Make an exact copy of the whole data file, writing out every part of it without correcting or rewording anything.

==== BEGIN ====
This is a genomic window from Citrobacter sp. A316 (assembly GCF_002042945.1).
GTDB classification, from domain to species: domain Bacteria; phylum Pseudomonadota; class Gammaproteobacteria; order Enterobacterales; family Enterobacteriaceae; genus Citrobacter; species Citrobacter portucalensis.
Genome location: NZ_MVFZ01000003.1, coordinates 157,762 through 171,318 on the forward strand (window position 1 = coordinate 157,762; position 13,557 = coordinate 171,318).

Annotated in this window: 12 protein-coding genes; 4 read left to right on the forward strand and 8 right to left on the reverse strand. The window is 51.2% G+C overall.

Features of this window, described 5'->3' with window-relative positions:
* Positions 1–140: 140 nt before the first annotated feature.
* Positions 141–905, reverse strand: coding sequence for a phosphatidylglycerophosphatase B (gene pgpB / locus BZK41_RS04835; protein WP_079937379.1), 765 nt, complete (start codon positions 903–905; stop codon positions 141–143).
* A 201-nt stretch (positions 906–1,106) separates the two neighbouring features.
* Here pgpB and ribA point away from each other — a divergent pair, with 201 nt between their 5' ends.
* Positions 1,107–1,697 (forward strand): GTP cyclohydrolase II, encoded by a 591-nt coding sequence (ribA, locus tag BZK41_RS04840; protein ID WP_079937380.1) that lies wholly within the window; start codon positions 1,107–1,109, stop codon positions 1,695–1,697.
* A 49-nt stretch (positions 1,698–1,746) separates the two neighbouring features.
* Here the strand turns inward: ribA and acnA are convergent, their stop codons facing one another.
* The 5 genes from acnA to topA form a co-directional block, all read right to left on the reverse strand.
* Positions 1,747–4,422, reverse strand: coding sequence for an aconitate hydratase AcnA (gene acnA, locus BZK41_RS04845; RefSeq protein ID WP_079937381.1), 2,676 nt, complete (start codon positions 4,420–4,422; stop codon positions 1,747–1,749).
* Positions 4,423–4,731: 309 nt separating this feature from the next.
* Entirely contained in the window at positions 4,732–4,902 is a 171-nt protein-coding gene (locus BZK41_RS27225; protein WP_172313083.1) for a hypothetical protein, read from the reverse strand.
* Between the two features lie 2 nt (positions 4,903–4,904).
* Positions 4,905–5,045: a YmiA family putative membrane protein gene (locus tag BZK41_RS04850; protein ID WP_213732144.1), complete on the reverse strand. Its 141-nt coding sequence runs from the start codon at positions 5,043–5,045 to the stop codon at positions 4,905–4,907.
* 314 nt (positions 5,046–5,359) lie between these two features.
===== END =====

This is a genomic window from Citrobacter sp. A316 (assembly GCF_002042945.1).
GTDB classification, from domain to species: domain Bacteria; phylum Pseudomonadota; class Gammaproteobacteria; order Enterobacterales; family Enterobacteriaceae; genus Citrobacter; species Citrobacter portucalensis.
Genome location: NZ_MVFZ01000003.1, coordinates 157,762 through 171,318 on the forward strand (window position 1 = coordinate 157,762; position 13,557 = coordinate 171,318).

Annotated in this window: 12 protein-coding genes; 4 read left to right on the forward strand and 8 right to left on the reverse strand. The window is 51.2% G+C overall.

Features of this window, described 5'->3' with window-relative positions:
* Positions 1–140: 140 nt before the first annotated feature.
* Positions 141–905, reverse strand: coding sequence for a phosphatidylglycerophosphatase B (gene pgpB / locus BZK41_RS04835; protein WP_079937379.1), 765 nt, complete (start codon positions 903–905; stop codon positions 141–143).
* A 201-nt stretch (positions 906–1,106) separates the two neighbouring features.
* Here pgpB and ribA point away from each other — a divergent pair, with 201 nt between their 5' ends.
* Positions 1,107–1,697 (forward strand): GTP cyclohydrolase II, encoded by a 591-nt coding sequence (ribA, locus tag BZK41_RS04840; protein ID WP_079937380.1) that lies wholly within the window; start codon positions 1,107–1,109, stop codon positions 1,695–1,697.
* A 49-nt stretch (positions 1,698–1,746) separates the two neighbouring features.
* Here the strand turns inward: ribA and acnA are convergent, their stop codons facing one another.
* The 5 genes from acnA to topA form a co-directional block, all read right to left on the reverse strand.
* Positions 1,747–4,422, reverse strand: coding sequence for an aconitate hydratase AcnA (gene acnA, locus BZK41_RS04845; RefSeq protein ID WP_079937381.1), 2,676 nt, complete (start codon positions 4,420–4,422; stop codon positions 1,747–1,749).
* Positions 4,423–4,731: 309 nt separating this feature from the next.
* Entirely contained in the window at positions 4,732–4,902 is a 171-nt protein-coding gene (locus BZK41_RS27225; protein WP_172313083.1) for a hypothetical protein, read from the reverse strand.
* Between the two features lie 2 nt (positions 4,903–4,904).
* Positions 4,905–5,045: a YmiA family putative membrane protein gene (locus tag BZK41_RS04850; protein ID WP_213732144.1), complete on the reverse strand. Its 141-nt coding sequence runs from the start codon at positions 5,043–5,045 to the stop codon at positions 4,905–4,907.
* 314 nt (positions 5,046–5,359) lie between these two features.